Put on your tin hats and get your salt shakers ready, because we have more Nvidia-related rumors for you. Last month, we reported on the possibility of an upcoming RTX 3080 20GB card along with other RTX 30 Series high-VRAM variants. In the original story, Gigabyte unintentionally listed SKUs for previously unheard of cards. This led to speculation that Nvidia was preparing a new line-up for its latest GeForce product family in order to counter AMD’s “Big Navi” launch.
While we now know the relative performance for one of AMD’s new GPUs, we’re not sure if it had an impact on the development of this story. According to two independent sources that spoke to VideoCardz, the development for the RTX 3080 20GB along with the 3070 16GB has been canceled. That means that two cards which never officially existed will apparently remain that way. Or will they? Things are entirely up in the air at this point, and with good reason.
While the RTX 30 Series has seen unprecedented levels of interest from consumers, Nvidia has utterly failed to meet the demand. Instead of going with TSMC as a manufacturing partner as it did in the past, Nvidia brokered a deal with Samsung’s foundries. While Nvidia might have saved some money on paper, it seems the situation is not working out overall. In fact, another rumor that’s making the rounds suggests Nvidia may renew its partnership with TSMC for some 7nm-based Ampere cards in 2021. That would be a step up in both efficiency and power over Samsung’s 8nm node if it were to happen.
Going down the GPU rabbit hole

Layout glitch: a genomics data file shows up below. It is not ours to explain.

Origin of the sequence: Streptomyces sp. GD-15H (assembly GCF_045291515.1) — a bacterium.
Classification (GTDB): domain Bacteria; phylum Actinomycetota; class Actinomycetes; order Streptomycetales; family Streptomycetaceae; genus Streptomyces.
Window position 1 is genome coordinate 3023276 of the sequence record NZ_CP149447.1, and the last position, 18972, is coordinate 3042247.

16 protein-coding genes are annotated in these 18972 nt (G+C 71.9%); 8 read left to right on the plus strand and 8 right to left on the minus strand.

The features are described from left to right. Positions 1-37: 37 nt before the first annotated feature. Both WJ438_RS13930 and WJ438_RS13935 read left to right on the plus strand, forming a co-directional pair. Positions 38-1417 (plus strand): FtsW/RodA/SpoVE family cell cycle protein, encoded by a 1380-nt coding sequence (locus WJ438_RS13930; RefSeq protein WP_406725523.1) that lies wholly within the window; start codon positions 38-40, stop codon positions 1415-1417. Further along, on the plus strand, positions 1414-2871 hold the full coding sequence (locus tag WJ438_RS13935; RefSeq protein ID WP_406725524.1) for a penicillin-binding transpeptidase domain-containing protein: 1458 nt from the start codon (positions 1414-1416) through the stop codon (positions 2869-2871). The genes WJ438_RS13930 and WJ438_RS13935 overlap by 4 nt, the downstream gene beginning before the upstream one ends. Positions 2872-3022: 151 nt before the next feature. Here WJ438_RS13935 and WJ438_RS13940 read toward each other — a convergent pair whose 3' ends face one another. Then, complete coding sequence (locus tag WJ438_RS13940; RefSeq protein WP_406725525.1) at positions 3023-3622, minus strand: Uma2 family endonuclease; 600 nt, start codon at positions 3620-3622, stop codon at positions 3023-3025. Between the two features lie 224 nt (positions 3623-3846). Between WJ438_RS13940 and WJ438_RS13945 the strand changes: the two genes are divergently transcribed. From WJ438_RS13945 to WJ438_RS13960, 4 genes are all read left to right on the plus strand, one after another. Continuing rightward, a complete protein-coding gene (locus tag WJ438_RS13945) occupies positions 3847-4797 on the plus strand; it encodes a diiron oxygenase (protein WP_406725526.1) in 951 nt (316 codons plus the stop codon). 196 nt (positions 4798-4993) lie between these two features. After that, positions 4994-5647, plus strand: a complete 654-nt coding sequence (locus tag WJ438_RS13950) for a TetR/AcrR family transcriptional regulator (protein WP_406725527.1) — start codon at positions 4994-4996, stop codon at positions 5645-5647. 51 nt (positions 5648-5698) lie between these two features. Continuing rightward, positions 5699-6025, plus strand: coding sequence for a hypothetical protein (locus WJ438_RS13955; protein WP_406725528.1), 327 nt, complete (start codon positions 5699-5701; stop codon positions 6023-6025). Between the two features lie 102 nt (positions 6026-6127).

We bring up the manufacturing process, because one must consider all things to make sense of ever-changing rumors. The introduction of AMD’s RDNA2-based GPUs will bring more competition to the market. If Nvidia wants to retain market share, it will need to ensure consumers can purchase its products, otherwise AMD will see a tremendous selling opportunity. We’ve already seen what AMD did to Intel, so it makes sense that Nvidia could consolidate its existing lineup with the intent of focusing on production volume to stifle the competition for now.
These high-VRAM designs may not be completely dead though. Nvidia simply could be setting its sights on a TSMC-based Super/Ti line-up next year. In other words, more RTX 30 Series variants may become available when Nvidia finds a way to make them. One final point of consideration is that it might just be too soon for Nvidia to 1-up its beloved $1499 USD RTX 3090. The card is seeing just as much demand as the 3080 at the moment, so it would almost be like Nvidia was competing against itself if it made a better 3080 (for a lot less money) so soon. Just this reason alone could have canceled the RTX 3080 20GB.
At the end of the day though, it’s important to remember that rumors run wild, especially in the world of semiconductors. We may need to wait some time before any real facts crop up. Look towards CES 2021 in January as a possible window for announcements. Companies like AMD love to flash fancy new products around there, and higher-memory GPU options would be particularly great for businesses to see in addition to us gamers.